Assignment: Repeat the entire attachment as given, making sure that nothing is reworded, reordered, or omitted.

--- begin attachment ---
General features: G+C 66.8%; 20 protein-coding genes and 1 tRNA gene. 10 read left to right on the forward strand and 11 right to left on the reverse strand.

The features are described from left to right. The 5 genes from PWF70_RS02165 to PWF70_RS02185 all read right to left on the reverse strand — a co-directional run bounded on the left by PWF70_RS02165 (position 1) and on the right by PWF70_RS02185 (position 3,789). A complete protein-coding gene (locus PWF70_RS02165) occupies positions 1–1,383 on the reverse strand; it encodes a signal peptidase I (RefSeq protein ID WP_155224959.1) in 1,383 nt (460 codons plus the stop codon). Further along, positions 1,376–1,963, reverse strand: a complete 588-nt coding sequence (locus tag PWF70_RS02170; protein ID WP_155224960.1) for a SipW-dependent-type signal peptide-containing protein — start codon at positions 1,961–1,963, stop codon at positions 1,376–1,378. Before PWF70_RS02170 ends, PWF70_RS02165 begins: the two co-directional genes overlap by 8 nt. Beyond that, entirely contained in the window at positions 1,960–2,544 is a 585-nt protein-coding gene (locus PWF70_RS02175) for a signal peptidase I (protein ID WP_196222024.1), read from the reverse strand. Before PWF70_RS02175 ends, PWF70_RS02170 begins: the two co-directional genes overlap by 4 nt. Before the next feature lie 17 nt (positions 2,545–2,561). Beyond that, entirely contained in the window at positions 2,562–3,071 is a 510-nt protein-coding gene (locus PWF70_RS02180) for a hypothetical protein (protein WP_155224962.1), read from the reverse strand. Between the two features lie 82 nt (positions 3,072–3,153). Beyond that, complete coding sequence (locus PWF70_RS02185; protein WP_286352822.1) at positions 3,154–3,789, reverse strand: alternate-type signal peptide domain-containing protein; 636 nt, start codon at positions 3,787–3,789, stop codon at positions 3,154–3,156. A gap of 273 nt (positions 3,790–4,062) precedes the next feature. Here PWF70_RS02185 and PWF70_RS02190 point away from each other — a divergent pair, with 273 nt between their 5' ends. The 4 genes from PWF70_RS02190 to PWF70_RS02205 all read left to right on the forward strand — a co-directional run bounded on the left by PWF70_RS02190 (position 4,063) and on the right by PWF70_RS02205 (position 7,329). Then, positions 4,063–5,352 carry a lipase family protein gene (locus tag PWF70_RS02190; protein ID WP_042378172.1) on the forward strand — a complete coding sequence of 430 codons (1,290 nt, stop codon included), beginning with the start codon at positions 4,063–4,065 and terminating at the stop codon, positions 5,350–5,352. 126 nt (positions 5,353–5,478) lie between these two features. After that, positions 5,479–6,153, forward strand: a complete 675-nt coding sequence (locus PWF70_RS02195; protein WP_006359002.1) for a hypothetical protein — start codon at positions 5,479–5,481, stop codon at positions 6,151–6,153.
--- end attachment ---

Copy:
General features: G+C 66.8%; 20 protein-coding genes and 1 tRNA gene. 10 read left to right on the forward strand and 11 right to left on the reverse strand.

The features are described from left to right. The 5 genes from PWF70_RS02165 to PWF70_RS02185 all read right to left on the reverse strand — a co-directional run bounded on the left by PWF70_RS02165 (position 1) and on the right by PWF70_RS02185 (position 3,789). A complete protein-coding gene (locus PWF70_RS02165) occupies positions 1–1,383 on the reverse strand; it encodes a signal peptidase I (RefSeq protein ID WP_155224959.1) in 1,383 nt (460 codons plus the stop codon). Further along, positions 1,376–1,963, reverse strand: a complete 588-nt coding sequence (locus tag PWF70_RS02170; protein ID WP_155224960.1) for a SipW-dependent-type signal peptide-containing protein — start codon at positions 1,961–1,963, stop codon at positions 1,376–1,378. Before PWF70_RS02170 ends, PWF70_RS02165 begins: the two co-directional genes overlap by 8 nt. Beyond that, entirely contained in the window at positions 1,960–2,544 is a 585-nt protein-coding gene (locus PWF70_RS02175) for a signal peptidase I (protein ID WP_196222024.1), read from the reverse strand. Before PWF70_RS02175 ends, PWF70_RS02170 begins: the two co-directional genes overlap by 4 nt. Before the next feature lie 17 nt (positions 2,545–2,561). Beyond that, entirely contained in the window at positions 2,562–3,071 is a 510-nt protein-coding gene (locus PWF70_RS02180) for a hypothetical protein (protein WP_155224962.1), read from the reverse strand. Between the two features lie 82 nt (positions 3,072–3,153). Beyond that, complete coding sequence (locus PWF70_RS02185; protein WP_286352822.1) at positions 3,154–3,789, reverse strand: alternate-type signal peptide domain-containing protein; 636 nt, start codon at positions 3,787–3,789, stop codon at positions 3,154–3,156. A gap of 273 nt (positions 3,790–4,062) precedes the next feature. Here PWF70_RS02185 and PWF70_RS02190 point away from each other — a divergent pair, with 273 nt between their 5' ends. The 4 genes from PWF70_RS02190 to PWF70_RS02205 all read left to right on the forward strand — a co-directional run bounded on the left by PWF70_RS02190 (position 4,063) and on the right by PWF70_RS02205 (position 7,329). Then, positions 4,063–5,352 carry a lipase family protein gene (locus tag PWF70_RS02190; protein ID WP_042378172.1) on the forward strand — a complete coding sequence of 430 codons (1,290 nt, stop codon included), beginning with the start codon at positions 4,063–4,065 and terminating at the stop codon, positions 5,350–5,352. 126 nt (positions 5,353–5,478) lie between these two features. After that, positions 5,479–6,153, forward strand: a complete 675-nt coding sequence (locus PWF70_RS02195; protein WP_006359002.1) for a hypothetical protein — start codon at positions 5,479–5,481, stop codon at positions 6,151–6,153.